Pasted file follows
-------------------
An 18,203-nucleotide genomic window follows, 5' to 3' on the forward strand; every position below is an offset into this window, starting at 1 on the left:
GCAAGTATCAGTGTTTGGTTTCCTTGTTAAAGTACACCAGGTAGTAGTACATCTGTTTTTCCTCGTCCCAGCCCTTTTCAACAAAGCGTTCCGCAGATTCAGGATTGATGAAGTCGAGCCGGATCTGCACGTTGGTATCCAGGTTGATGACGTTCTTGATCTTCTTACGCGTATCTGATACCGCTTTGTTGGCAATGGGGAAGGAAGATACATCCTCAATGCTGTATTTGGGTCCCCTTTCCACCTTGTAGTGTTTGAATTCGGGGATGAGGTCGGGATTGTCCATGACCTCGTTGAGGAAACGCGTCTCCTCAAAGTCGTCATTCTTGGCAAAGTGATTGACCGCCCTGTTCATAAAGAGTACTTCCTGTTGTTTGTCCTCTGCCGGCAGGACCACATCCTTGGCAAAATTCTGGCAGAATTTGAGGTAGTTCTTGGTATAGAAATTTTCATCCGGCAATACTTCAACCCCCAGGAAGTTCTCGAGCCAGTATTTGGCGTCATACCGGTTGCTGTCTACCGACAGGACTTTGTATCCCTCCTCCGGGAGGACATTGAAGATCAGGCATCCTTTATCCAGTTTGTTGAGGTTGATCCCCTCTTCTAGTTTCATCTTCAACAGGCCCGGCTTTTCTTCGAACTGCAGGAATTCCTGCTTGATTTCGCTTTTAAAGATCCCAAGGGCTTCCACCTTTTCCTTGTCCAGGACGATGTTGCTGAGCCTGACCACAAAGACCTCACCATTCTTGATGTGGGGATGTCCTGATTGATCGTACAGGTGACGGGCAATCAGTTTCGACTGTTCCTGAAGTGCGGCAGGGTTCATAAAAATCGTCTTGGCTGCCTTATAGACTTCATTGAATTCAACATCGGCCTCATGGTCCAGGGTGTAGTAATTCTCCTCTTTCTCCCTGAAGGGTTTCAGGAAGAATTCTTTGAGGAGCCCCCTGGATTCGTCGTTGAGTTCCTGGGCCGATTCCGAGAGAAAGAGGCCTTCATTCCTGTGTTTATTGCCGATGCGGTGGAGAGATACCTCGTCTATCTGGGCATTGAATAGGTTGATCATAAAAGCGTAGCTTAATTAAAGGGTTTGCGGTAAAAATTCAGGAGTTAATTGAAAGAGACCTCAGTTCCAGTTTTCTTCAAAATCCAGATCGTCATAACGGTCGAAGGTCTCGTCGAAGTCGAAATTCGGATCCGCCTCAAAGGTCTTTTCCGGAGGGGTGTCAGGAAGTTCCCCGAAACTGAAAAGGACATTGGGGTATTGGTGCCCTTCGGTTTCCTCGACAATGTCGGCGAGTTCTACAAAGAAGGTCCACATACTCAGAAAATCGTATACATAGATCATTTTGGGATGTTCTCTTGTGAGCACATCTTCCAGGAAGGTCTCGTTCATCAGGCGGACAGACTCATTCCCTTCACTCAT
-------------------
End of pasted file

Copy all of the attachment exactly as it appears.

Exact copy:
An 18,203-nucleotide genomic window follows, 5' to 3' on the forward strand; every position below is an offset into this window, starting at 1 on the left:
GCAAGTATCAGTGTTTGGTTTCCTTGTTAAAGTACACCAGGTAGTAGTACATCTGTTTTTCCTCGTCCCAGCCCTTTTCAACAAAGCGTTCCGCAGATTCAGGATTGATGAAGTCGAGCCGGATCTGCACGTTGGTATCCAGGTTGATGACGTTCTTGATCTTCTTACGCGTATCTGATACCGCTTTGTTGGCAATGGGGAAGGAAGATACATCCTCAATGCTGTATTTGGGTCCCCTTTCCACCTTGTAGTGTTTGAATTCGGGGATGAGGTCGGGATTGTCCATGACCTCGTTGAGGAAACGCGTCTCCTCAAAGTCGTCATTCTTGGCAAAGTGATTGACCGCCCTGTTCATAAAGAGTACTTCCTGTTGTTTGTCCTCTGCCGGCAGGACCACATCCTTGGCAAAATTCTGGCAGAATTTGAGGTAGTTCTTGGTATAGAAATTTTCATCCGGCAATACTTCAACCCCCAGGAAGTTCTCGAGCCAGTATTTGGCGTCATACCGGTTGCTGTCTACCGACAGGACTTTGTATCCCTCCTCCGGGAGGACATTGAAGATCAGGCATCCTTTATCCAGTTTGTTGAGGTTGATCCCCTCTTCTAGTTTCATCTTCAACAGGCCCGGCTTTTCTTCGAACTGCAGGAATTCCTGCTTGATTTCGCTTTTAAAGATCCCAAGGGCTTCCACCTTTTCCTTGTCCAGGACGATGTTGCTGAGCCTGACCACAAAGACCTCACCATTCTTGATGTGGGGATGTCCTGATTGATCGTACAGGTGACGGGCAATCAGTTTCGACTGTTCCTGAAGTGCGGCAGGGTTCATAAAAATCGTCTTGGCTGCCTTATAGACTTCATTGAATTCAACATCGGCCTCATGGTCCAGGGTGTAGTAATTCTCCTCTTTCTCCCTGAAGGGTTTCAGGAAGAATTCTTTGAGGAGCCCCCTGGATTCGTCGTTGAGTTCCTGGGCCGATTCCGAGAGAAAGAGGCCTTCATTCCTGTGTTTATTGCCGATGCGGTGGAGAGATACCTCGTCTATCTGGGCATTGAATAGGTTGATCATAAAAGCGTAGCTTAATTAAAGGGTTTGCGGTAAAAATTCAGGAGTTAATTGAAAGAGACCTCAGTTCCAGTTTTCTTCAAAATCCAGATCGTCATAACGGTCGAAGGTCTCGTCGAAGTCGAAATTCGGATCCGCCTCAAAGGTCTTTTCCGGAGGGGTGTCAGGAAGTTCCCCGAAACTGAAAAGGACATTGGGGTATTGGTGCCCTTCGGTTTCCTCGACAATGTCGGCGAGTTCTACAAAGAAGGTCCACATACTCAGAAAATCGTATACATAGATCATTTTGGGATGTTCTCTTGTGAGCACATCTTCCAGGAAGGTCTCGTTCATCAGGCGGACAGACTCATTCCCTTCACTCAT